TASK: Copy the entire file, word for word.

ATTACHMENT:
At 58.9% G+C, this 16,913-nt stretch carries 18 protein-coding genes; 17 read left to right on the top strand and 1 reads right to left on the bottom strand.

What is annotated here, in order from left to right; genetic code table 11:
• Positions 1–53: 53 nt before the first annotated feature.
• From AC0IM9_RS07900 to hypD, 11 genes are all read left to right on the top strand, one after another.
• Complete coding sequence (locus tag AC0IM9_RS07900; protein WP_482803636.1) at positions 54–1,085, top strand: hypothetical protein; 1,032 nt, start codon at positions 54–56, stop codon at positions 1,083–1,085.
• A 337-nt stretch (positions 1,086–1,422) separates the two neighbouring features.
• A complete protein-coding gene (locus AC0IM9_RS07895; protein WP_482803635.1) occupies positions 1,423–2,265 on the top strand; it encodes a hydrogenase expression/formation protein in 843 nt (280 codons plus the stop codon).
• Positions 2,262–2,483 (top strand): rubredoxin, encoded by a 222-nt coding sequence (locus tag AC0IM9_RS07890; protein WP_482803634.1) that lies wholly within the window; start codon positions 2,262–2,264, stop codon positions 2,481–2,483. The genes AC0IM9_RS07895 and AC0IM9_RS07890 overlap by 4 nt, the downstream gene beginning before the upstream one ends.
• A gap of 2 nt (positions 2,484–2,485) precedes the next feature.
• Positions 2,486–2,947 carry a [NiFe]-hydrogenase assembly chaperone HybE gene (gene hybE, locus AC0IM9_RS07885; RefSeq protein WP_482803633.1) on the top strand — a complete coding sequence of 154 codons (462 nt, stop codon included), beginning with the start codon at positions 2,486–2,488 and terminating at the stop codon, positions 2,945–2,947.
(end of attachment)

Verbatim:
At 58.9% G+C, this 16,913-nt stretch carries 18 protein-coding genes; 17 read left to right on the top strand and 1 reads right to left on the bottom strand.

What is annotated here, in order from left to right; genetic code table 11:
• Positions 1–53: 53 nt before the first annotated feature.
• From AC0IM9_RS07900 to hypD, 11 genes are all read left to right on the top strand, one after another.
• Complete coding sequence (locus tag AC0IM9_RS07900; protein WP_482803636.1) at positions 54–1,085, top strand: hypothetical protein; 1,032 nt, start codon at positions 54–56, stop codon at positions 1,083–1,085.
• A 337-nt stretch (positions 1,086–1,422) separates the two neighbouring features.
• A complete protein-coding gene (locus AC0IM9_RS07895; protein WP_482803635.1) occupies positions 1,423–2,265 on the top strand; it encodes a hydrogenase expression/formation protein in 843 nt (280 codons plus the stop codon).
• Positions 2,262–2,483 (top strand): rubredoxin, encoded by a 222-nt coding sequence (locus tag AC0IM9_RS07890; protein WP_482803634.1) that lies wholly within the window; start codon positions 2,262–2,264, stop codon positions 2,481–2,483. The genes AC0IM9_RS07895 and AC0IM9_RS07890 overlap by 4 nt, the downstream gene beginning before the upstream one ends.
• A gap of 2 nt (positions 2,484–2,485) precedes the next feature.
• Positions 2,486–2,947 carry a [NiFe]-hydrogenase assembly chaperone HybE gene (gene hybE, locus AC0IM9_RS07885; RefSeq protein WP_482803633.1) on the top strand — a complete coding sequence of 154 codons (462 nt, stop codon included), beginning with the start codon at positions 2,486–2,488 and terminating at the stop codon, positions 2,945–2,947.